In a surprising sequence of events, a bill intended to severely limit the scope of the state comptroller’s power was submitted on last Wednesday and then fast tracked at the Ministerial Committee for Legislation. The initiative came the same week that the current state comptroller, Yosef Shapira, published a scathing report on Prime Minister Benjamin Netanyahu and his wife, Sara.
Knesset House Committee Chairperson David Bitan (Likud) submitted the bill, which aims to create a mechanism that would oversee the comptroller’s conduct—in essence acting as a comptroller to the comptroller. Bitan then exercised his authority as house committee chairperson to waive the 45-day deliberation period, creating the possibility instead of bringing it before the Ministerial Committee for Legislation within four days.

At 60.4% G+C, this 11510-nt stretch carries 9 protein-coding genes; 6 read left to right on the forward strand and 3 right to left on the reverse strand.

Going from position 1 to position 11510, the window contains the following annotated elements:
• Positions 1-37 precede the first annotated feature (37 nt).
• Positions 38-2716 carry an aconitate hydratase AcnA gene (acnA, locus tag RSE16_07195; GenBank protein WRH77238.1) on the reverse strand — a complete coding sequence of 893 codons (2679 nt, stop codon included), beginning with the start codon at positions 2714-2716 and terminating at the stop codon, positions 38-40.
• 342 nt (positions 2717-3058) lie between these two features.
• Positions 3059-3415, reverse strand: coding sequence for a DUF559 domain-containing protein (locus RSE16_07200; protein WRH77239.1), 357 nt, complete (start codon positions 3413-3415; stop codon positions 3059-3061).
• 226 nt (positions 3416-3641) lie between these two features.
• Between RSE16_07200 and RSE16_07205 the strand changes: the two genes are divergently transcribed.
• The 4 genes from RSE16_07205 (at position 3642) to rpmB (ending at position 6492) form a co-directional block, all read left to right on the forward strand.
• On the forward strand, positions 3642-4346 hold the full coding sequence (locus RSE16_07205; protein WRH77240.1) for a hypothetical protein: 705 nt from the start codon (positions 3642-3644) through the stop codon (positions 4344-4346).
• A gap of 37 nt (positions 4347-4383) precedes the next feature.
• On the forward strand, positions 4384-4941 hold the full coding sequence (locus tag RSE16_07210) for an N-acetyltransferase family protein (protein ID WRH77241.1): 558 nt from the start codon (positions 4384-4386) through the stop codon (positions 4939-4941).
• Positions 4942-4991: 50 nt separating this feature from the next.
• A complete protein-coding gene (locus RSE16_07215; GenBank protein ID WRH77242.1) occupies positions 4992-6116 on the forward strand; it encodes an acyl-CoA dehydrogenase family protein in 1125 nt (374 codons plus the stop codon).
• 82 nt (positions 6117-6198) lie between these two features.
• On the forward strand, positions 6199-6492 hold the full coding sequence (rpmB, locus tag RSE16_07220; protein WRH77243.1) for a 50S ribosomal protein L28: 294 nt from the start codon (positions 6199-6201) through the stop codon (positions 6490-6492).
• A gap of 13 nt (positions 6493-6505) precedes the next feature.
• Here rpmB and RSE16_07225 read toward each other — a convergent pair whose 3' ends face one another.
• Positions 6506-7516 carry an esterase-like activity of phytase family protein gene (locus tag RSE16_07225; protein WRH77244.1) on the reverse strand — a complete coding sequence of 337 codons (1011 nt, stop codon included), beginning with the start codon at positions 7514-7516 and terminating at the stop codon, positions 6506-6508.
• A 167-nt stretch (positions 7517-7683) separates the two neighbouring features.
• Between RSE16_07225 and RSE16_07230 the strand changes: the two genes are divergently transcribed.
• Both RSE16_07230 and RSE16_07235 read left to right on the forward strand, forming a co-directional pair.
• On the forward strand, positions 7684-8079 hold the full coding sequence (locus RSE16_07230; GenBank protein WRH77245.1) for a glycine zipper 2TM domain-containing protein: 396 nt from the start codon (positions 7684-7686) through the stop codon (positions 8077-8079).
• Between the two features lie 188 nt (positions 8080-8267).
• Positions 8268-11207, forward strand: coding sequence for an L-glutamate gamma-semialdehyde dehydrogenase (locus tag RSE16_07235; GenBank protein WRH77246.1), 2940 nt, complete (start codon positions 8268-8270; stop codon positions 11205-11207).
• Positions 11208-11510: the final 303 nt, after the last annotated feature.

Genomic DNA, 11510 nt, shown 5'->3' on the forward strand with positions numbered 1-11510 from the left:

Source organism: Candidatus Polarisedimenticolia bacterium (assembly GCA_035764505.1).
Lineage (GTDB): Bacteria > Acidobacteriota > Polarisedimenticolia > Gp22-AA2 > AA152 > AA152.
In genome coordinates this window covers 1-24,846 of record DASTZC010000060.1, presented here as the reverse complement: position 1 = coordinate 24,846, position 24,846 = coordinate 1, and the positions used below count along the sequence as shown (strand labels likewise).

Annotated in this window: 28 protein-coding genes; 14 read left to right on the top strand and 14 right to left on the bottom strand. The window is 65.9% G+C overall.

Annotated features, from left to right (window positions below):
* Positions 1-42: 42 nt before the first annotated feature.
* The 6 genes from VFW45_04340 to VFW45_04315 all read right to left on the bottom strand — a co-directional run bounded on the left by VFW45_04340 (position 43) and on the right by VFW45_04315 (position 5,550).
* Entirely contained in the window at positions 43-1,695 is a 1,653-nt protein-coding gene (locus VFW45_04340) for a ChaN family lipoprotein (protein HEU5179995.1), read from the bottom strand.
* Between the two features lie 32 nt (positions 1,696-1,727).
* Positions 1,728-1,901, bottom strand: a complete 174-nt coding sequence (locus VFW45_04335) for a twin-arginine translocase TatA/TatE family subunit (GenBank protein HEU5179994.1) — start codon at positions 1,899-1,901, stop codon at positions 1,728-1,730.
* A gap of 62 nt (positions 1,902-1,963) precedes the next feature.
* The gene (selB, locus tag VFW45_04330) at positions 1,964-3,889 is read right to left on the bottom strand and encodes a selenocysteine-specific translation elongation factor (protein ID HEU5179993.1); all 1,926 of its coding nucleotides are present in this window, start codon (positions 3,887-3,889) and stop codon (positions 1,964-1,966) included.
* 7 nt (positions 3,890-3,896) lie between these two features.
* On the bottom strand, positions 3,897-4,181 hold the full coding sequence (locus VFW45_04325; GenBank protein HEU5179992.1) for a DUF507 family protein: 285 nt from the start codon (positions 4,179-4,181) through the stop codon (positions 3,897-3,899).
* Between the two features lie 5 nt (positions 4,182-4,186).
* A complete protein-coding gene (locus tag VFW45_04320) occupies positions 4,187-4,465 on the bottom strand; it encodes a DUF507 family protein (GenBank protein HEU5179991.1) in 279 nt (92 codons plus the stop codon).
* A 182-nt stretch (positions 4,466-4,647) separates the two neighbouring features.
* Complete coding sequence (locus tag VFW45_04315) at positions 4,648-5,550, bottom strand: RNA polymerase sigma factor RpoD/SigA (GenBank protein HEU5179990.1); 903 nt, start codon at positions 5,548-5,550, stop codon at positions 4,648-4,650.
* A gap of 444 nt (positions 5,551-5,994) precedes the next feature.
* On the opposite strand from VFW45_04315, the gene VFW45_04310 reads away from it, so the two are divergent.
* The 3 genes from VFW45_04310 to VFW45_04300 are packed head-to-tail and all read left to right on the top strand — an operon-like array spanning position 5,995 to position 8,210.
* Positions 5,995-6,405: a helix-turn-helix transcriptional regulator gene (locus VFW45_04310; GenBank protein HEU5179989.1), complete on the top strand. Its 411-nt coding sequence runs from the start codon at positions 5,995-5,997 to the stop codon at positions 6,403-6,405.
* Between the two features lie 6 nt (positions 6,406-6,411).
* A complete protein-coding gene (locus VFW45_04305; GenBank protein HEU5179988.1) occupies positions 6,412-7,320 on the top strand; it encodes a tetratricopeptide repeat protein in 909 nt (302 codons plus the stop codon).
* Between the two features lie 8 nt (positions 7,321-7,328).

Going against convention, the state comptroller was not allowed to state his case regarding Bitan’s bill. The representative for the attorney general within the Ministerial Committee for Legislation stated that his office was not given the necessary and customary time to discuss the proposal. The bill was then passed by the committee and is set to be discussed further by the Justice Ministry.
In practice, the bill proposes a change in the current State Comptroller Law, which includes a clause regarding any complaints filed by an employee of the office. Defending the bill, Bitan explained that there is no body currently supervising the State Comptroller’s Office, which denies any employee of the office who uncovers instances of corruption to be granted protection from the state comptroller. This may deter any government employee from filing a complaint with the Ombudsman of Israel—a unit within the comptroller’s office that handles complaints filed by the general public.